Using its labour modelling approach, CITB estimated the likely labour demand resulting from raising housing production between 2017-18 and 2025-26 to hit the Government’s 300,000 homes target for a range of adoptions of MMC. Its baseline (no change) estimate suggests 40% (195,000) extra workers would be needed over seven years to hit the target. It plotted five scenarios with varying mixes of MMC against a no change baseline figure. The highest impact scenario was estimated to cut the overall baseline numbers employed by about 5%.

But the redistribution of labour is interesting. The high-impact scenario suggests 30% less trade and manual labour needed on site, with a quarter of the total trade and manual labour working off site. There are a whole set of reasons to be impressed by that. However, importantly, the CITB estimates show no reduction in the professional and non-manual workforce.

So, MMC should reduce pressures on site trades and labour, but they don’t appear to magic away the challenge of recruiting and training site management and professionals.

It could be argued that the training needed for site management and professionals might even be higher with MMC in the short term as they familiarise themselves with new methods of operation. And there is a case for more rigorous oversight when introducing new technologies and systems into construction.

Returning to the exam question, is it reasonable to accept the notion that MMC can solve the housing crisis?

To do so, you’d have to accept three things. First, that MMC eases existing production capacity constraints. Second, that building 300,000 homes a year would solve the housing crisis. And third, that production capacity is the primary constraint on reaching the target of 300,000 extra homes a year in England.

MMC can help to ease some production and labour constraints, but not all. It seems fanciful that just building more homes we will rid us of the highly complex housing crisis, but it would help. Perhaps less appreciated, though, is that production capacity is not the biggest constraint on delivering more new homes.

The main constraint, certainly today, is demand. Without a radical shift in funding, most new homes will be built for private sale and, while numbers have risen, buyers continue to look relatively thin on the ground. Home sales overall are running at about 1.2 million a year, well below the 1.6 million transactions in 2007.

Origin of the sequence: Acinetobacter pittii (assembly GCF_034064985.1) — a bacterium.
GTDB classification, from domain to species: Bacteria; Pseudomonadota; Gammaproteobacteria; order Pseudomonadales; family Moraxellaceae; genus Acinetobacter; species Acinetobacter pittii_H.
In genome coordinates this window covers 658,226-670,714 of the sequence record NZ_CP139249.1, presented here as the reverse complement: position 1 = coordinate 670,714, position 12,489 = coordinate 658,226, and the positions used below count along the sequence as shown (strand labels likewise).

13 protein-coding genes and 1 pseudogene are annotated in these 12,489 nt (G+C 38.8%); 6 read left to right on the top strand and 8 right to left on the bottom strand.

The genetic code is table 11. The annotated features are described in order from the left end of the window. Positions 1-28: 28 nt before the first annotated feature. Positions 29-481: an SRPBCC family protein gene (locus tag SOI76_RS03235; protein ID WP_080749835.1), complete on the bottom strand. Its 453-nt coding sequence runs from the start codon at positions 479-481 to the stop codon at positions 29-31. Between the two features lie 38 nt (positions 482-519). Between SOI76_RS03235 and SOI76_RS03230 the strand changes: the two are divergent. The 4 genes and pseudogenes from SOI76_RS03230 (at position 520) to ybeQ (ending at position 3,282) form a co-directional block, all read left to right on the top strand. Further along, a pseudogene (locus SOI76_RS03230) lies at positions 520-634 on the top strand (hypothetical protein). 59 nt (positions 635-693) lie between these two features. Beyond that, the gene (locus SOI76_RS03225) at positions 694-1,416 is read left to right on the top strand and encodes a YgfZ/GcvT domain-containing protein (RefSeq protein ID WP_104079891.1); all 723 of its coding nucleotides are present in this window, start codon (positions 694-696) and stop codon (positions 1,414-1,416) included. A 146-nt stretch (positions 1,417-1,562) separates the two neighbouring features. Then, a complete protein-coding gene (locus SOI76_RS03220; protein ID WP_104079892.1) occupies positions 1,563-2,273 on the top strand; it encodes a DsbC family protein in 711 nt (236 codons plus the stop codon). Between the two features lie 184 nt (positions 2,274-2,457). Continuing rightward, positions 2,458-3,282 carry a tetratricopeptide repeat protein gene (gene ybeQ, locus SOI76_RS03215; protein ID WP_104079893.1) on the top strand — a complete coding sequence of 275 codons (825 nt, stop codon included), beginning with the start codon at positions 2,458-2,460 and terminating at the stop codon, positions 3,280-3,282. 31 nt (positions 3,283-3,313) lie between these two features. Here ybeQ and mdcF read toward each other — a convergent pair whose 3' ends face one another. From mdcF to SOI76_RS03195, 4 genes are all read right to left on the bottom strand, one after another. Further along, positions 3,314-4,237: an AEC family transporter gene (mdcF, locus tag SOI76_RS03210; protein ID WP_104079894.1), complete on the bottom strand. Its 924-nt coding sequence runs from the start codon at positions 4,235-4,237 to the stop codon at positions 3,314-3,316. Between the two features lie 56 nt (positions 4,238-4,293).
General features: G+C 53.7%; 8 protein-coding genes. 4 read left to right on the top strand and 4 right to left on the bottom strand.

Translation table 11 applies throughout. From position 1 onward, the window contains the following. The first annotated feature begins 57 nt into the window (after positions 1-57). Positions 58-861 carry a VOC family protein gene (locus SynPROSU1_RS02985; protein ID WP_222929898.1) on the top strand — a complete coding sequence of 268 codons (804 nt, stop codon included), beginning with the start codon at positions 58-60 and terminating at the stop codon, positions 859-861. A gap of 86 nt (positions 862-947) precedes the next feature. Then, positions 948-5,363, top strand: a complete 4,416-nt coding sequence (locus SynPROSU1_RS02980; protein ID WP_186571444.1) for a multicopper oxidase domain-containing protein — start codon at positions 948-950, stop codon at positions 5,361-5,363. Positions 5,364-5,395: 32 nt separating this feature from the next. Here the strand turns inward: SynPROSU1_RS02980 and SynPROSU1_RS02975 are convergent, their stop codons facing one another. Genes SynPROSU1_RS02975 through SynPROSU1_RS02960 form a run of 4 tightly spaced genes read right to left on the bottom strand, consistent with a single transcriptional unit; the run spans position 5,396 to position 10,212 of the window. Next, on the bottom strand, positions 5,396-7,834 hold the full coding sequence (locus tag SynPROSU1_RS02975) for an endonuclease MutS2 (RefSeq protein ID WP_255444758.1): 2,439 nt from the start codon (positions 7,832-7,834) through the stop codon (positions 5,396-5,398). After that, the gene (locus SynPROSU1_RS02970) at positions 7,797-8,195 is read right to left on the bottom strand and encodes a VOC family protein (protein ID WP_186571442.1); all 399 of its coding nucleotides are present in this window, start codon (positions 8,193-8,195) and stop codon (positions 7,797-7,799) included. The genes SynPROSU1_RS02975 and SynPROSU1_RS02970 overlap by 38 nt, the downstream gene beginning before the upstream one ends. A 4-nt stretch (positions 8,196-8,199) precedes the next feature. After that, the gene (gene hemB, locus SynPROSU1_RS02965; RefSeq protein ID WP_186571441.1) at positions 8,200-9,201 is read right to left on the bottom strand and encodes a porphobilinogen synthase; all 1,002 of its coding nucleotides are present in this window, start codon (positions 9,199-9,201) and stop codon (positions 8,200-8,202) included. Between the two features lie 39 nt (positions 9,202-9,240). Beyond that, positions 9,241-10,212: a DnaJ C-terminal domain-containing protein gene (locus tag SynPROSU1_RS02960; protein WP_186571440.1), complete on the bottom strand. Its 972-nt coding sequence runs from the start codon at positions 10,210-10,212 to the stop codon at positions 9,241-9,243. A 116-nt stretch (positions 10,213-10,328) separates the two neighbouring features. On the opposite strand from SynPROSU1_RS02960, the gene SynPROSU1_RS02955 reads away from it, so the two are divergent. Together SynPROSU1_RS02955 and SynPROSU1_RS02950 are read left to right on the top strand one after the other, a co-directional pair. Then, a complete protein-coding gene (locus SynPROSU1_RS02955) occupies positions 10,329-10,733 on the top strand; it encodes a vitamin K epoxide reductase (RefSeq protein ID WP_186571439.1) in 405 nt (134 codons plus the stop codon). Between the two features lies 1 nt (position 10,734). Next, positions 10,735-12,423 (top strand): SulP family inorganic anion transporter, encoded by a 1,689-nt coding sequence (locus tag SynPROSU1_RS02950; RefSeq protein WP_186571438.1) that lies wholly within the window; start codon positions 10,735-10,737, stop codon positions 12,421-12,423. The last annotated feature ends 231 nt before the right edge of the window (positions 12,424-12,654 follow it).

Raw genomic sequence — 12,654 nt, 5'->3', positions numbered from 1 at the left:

New build takes a slice of this overall market. Thanks in part to Help to Buy, housebuilders have boosted their share recently as we see expressed in Chart 1. But that lift in share is pretty much a one-off realignment, which may even fade as Help to Buy is refocused in coming years.

A few charts might help focus the mind on the dangers of expecting private sales to do the heavy lifting in boosting production.

Looking just at overall market dynamics, Chart 2 (data kindly provided by Residential Analysts) shows that after a strong bounce-back in first-time buyers, the level has stagnated. The level of buyers with an existing mortgage remains flat at about half what it was before the recession. After a boost in cash buyers the number has dropped slightly and shows little sign of growth. Meanwhile, the buy-to-let market has slumped.

House building starts in England seem to hit a plateau about two years ago. Completions are likely to follow suit (Chart 3). Mortgage applications appear trapped in a holding pattern (Chart 4). And the data from housebuilder surveys on net reservations is not encouraging (Chart 5), though the path of net reservations in the chart looks far grimmer than it is on the ground, illustrating a small but widespread dip rather than a serious decline.

Put bluntly, if the net additions target is to be met, other paths to delivery, say build to rent or council housing, would have to make up huge ground to cover for any faltering in the private sector.

Even shifting to 100% MMC doesn’t solve the real problem of building more homes, which is who will pay to have them built, though it might help. More importantly, it doesn’t solve the deep and complex housing crises we face today.

MMC may be part of a solution to part of the problem. It is not the solution. We should recognise that it may prove, if history repeats itself, to be a major part of a future crisis if we fail to maintain clear heads and recognise the risks as well as the opportunities.